| August 04, 2017
Customer Journey Mapping is a well-documented practice that helps organizations understand and guide improvements in the customer experience (CX). When done effectively, it uncovers valuable insight into CX issues and opportunities, and it aligns stakeholders around a common vision.
But the traditional approach to journey mapping leaves a lot on the table. You know the story: big company excitedly embarks on a journey mapping exercise, gets a bunch of people involved, and creates a beautiful map full of interesting insight. And then the map becomes a piece of wall art in the office. Executives may have nodded their heads and agreed to do something different in the workshop, but nothing really happened. Or, if something did happen, the CX team didn’t hear about it. Over time, the negative perception of journey mapping then compounded as the original map became stale and outdated, having never been reviewed or updated.
The problem here is not just about wasted effort. For CX leaders, the problem is existential. They are spending time and money, often with high internal visibility, with nothing substantial to show for it. That doesn’t go on long in a company that wants a return on its investment.
That’s why we’re focused on Customer Journey Management, which we define as “the discipline of understanding, planning, implementing, and optimizing a portfolio of journey maps to create loyalty through an improved experience.” By breaking down that definition, we’ve identified three main elements that distinguish journey management:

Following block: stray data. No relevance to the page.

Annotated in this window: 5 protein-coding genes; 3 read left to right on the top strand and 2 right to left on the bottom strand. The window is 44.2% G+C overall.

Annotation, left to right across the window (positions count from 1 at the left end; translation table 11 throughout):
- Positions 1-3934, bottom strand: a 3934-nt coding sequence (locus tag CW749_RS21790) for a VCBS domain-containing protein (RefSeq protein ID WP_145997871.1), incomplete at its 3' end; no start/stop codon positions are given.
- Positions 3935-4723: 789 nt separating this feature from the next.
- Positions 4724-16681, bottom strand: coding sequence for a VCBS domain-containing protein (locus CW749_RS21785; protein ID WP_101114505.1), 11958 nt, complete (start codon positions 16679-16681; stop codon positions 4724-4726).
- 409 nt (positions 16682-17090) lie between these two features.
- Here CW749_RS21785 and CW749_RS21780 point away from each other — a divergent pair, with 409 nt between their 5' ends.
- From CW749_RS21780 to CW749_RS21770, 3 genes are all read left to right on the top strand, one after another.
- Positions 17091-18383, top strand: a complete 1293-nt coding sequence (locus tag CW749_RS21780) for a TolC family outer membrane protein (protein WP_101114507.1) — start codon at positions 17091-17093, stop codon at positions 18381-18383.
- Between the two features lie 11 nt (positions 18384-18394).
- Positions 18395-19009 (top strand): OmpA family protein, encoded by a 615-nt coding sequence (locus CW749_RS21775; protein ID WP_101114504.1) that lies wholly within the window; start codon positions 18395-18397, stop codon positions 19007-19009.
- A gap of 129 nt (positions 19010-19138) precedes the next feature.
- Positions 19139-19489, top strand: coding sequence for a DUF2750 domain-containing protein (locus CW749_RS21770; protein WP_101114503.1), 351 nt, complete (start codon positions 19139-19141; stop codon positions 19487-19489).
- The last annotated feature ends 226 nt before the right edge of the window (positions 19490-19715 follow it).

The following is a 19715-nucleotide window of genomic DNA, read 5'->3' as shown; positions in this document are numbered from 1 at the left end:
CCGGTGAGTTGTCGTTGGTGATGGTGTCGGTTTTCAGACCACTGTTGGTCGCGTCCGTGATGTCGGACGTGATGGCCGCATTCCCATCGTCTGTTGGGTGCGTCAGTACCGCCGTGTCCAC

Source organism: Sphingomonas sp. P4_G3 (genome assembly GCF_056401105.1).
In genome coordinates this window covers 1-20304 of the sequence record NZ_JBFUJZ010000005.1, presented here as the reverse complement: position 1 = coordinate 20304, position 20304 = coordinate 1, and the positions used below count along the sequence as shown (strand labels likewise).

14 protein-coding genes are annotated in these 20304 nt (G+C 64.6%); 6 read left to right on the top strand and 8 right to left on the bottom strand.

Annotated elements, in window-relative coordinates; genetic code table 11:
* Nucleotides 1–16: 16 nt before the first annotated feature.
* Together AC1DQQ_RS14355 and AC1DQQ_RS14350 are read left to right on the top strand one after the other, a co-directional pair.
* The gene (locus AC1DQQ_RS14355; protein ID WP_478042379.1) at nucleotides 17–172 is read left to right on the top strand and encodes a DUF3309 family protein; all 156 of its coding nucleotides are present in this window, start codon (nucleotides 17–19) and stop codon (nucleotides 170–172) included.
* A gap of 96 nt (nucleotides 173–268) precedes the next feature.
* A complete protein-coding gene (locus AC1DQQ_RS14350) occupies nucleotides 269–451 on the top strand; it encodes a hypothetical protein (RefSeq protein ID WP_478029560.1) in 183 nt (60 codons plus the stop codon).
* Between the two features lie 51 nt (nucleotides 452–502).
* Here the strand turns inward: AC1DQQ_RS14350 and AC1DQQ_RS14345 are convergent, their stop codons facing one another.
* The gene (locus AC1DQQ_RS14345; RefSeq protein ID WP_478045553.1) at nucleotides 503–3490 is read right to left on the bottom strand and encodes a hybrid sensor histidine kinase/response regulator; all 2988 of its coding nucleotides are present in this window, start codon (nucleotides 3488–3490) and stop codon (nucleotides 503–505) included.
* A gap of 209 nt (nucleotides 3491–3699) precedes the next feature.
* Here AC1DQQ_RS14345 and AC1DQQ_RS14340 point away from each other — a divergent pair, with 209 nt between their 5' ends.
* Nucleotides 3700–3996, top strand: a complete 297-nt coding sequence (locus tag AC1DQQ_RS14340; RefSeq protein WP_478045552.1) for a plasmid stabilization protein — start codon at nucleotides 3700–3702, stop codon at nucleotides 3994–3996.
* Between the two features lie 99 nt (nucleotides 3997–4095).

- Routine practice. Rather than approaching journey mapping as a discrete project, journey management involves continuously creating, maintaining, and applying journey maps to guide CX efforts over time. This practice is becoming more and more common, especially among companies with journey mapping tools in place to make the process more time and cost efficient.
- Portfolio of maps. With a regular focus on the practice, journey management also leads to the creation of a portfolio of related maps. The macro view provides a common vision to the organization and identifies top issues and opportunities. Micro views uncover the gritty details needed to understand each area fully and guide appropriate actions. For example, one large tech company has used Touchpoint Dashboard to build a “journey atlas” that links to a series of nested micro-maps detailing each key area of the journey.
- Direct link to action. Finally, journey management creates visibility and accountability around the action plans and commitments that result from journey maps. The benefits here are two-fold. Most importantly, the line of sight allows CX leaders to drive more meaningful change, and that’s good for customers and the business. But the visibility also enables CX leaders to see and socialize the ultimate outcomes of their efforts, and that’s essential for the survival of the CX practice itself. That’s why a second large tech company uses the Touchpoint Dashboard platform to define and assign the actions plans that come out of each journey mapping exercise right when they leave a workshop. They then have a companywide view of actions, owners, and statuses that enables them to nudge things forward effectively.
As you can tell, journey management is no small commitment. It takes sustained focus and effort. And it may produce less wall art for your office. Fortunately, it works.
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